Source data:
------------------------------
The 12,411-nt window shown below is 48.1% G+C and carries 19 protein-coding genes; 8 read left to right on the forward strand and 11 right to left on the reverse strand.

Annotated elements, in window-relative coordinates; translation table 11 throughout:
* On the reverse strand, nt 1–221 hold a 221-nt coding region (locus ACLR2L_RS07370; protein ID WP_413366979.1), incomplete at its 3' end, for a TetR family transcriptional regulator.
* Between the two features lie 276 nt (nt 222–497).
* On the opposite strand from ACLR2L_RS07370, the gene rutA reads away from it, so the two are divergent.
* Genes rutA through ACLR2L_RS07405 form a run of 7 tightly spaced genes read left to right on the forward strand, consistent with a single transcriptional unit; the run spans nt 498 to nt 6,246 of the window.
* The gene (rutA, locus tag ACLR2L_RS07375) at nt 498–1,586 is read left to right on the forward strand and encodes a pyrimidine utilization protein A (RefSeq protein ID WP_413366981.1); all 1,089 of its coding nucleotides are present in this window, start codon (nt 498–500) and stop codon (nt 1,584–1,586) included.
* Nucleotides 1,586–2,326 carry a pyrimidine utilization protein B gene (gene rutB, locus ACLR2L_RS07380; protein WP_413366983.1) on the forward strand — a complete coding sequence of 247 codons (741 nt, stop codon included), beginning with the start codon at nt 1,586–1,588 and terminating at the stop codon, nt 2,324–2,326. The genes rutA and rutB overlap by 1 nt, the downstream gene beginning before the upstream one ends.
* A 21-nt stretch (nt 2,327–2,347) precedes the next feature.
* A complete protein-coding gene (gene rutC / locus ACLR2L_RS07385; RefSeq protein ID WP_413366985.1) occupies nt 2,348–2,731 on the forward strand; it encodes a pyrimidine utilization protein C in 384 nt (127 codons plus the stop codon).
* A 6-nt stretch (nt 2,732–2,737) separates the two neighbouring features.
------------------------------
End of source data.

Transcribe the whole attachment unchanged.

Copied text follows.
The 12,411-nt window shown below is 48.1% G+C and carries 19 protein-coding genes; 8 read left to right on the forward strand and 11 right to left on the reverse strand.

Annotated elements, in window-relative coordinates; translation table 11 throughout:
* On the reverse strand, nt 1–221 hold a 221-nt coding region (locus ACLR2L_RS07370; protein ID WP_413366979.1), incomplete at its 3' end, for a TetR family transcriptional regulator.
* Between the two features lie 276 nt (nt 222–497).
* On the opposite strand from ACLR2L_RS07370, the gene rutA reads away from it, so the two are divergent.
* Genes rutA through ACLR2L_RS07405 form a run of 7 tightly spaced genes read left to right on the forward strand, consistent with a single transcriptional unit; the run spans nt 498 to nt 6,246 of the window.
* The gene (rutA, locus tag ACLR2L_RS07375) at nt 498–1,586 is read left to right on the forward strand and encodes a pyrimidine utilization protein A (RefSeq protein ID WP_413366981.1); all 1,089 of its coding nucleotides are present in this window, start codon (nt 498–500) and stop codon (nt 1,584–1,586) included.
* Nucleotides 1,586–2,326 carry a pyrimidine utilization protein B gene (gene rutB, locus ACLR2L_RS07380; protein WP_413366983.1) on the forward strand — a complete coding sequence of 247 codons (741 nt, stop codon included), beginning with the start codon at nt 1,586–1,588 and terminating at the stop codon, nt 2,324–2,326. The genes rutA and rutB overlap by 1 nt, the downstream gene beginning before the upstream one ends.
* A 21-nt stretch (nt 2,327–2,347) precedes the next feature.
* A complete protein-coding gene (gene rutC / locus ACLR2L_RS07385; RefSeq protein ID WP_413366985.1) occupies nt 2,348–2,731 on the forward strand; it encodes a pyrimidine utilization protein C in 384 nt (127 codons plus the stop codon).
* A 6-nt stretch (nt 2,732–2,737) separates the two neighbouring features.